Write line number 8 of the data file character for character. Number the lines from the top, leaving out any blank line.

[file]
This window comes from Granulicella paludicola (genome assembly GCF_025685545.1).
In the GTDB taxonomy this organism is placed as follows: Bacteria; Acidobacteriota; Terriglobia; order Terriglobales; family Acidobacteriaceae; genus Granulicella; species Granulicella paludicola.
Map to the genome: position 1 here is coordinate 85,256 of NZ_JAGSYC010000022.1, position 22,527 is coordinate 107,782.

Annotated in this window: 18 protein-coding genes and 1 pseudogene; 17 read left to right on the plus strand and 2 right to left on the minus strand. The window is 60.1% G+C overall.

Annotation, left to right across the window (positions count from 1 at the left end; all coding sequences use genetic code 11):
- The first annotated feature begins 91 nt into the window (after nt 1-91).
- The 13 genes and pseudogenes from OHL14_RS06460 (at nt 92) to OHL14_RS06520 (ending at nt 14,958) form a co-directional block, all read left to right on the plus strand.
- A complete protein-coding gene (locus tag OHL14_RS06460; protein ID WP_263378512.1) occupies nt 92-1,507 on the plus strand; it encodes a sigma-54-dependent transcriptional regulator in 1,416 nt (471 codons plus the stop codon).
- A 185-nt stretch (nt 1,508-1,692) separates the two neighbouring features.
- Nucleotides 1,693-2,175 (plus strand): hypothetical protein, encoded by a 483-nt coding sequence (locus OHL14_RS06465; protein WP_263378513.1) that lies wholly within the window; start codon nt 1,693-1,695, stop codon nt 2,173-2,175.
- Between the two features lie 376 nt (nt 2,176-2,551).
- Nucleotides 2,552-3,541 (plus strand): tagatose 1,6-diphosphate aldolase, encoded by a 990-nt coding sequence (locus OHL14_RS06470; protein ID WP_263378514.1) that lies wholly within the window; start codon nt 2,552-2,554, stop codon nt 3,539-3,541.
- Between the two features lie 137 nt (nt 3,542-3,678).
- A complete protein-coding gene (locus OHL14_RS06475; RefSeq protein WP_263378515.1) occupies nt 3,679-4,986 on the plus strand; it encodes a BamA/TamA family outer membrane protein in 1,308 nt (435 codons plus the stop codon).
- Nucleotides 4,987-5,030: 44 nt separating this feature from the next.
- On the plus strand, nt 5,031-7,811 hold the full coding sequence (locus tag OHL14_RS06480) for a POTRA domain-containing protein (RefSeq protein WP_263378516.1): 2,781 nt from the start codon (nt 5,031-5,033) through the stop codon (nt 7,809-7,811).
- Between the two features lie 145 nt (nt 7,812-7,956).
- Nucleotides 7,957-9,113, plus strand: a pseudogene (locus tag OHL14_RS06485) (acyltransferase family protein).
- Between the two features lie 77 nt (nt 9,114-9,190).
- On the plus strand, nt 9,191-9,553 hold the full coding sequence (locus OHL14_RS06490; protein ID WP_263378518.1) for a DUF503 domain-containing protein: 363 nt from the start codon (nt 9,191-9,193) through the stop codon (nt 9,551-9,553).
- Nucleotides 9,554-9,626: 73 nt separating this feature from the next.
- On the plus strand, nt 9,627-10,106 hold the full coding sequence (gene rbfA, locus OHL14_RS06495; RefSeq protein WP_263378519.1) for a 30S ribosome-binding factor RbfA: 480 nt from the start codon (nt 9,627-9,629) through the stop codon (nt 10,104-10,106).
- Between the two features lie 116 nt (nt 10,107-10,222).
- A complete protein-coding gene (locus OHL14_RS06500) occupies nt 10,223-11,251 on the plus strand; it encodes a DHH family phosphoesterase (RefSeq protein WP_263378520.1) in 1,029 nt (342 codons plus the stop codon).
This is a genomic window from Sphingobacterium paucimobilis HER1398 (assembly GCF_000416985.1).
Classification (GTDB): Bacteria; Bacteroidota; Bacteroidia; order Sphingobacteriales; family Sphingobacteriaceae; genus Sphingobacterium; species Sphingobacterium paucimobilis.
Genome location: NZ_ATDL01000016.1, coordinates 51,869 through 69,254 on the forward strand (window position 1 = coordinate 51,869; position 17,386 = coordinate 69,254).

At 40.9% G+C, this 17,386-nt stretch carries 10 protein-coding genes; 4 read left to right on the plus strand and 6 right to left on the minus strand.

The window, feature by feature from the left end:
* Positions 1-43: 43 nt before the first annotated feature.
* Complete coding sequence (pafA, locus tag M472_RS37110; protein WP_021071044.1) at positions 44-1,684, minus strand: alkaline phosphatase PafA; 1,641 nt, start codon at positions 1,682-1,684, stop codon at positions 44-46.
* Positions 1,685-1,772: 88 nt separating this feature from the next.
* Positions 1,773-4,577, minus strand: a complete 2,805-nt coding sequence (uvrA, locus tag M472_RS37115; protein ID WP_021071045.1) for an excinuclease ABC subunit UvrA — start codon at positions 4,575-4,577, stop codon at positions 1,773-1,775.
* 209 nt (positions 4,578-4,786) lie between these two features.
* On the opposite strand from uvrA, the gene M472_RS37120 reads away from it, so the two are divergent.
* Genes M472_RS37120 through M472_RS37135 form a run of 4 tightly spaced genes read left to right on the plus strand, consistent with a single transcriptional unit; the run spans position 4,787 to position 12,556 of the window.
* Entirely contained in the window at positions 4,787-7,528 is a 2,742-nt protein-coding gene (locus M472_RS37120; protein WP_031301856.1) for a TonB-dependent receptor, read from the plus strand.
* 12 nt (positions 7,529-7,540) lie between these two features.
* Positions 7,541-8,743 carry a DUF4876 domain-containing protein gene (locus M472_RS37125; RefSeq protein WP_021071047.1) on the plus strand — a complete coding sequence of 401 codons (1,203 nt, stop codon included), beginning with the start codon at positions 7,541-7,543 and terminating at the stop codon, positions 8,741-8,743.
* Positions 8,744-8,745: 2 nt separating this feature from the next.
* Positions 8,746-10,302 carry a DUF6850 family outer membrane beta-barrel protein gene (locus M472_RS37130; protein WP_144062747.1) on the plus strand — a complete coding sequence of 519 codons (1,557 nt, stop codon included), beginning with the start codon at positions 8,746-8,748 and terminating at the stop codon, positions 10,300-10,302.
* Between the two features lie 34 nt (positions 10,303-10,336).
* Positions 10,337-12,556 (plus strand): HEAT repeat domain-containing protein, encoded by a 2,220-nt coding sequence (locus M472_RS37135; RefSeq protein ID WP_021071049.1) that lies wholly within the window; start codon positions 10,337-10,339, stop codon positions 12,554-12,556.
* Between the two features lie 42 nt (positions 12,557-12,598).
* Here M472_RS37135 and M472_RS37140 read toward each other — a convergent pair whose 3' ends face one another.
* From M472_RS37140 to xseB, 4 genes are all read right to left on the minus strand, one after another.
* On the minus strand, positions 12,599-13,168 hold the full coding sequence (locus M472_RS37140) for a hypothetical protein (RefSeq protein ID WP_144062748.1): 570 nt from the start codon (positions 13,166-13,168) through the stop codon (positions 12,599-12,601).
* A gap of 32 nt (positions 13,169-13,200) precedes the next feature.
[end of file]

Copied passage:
- A complete protein-coding gene (locus tag OHL14_RS06460; protein ID WP_263378512.1) occupies nt 92-1,507 on the plus strand; it encodes a sigma-54-dependent transcriptional regulator in 1,416 nt (471 codons plus the stop codon).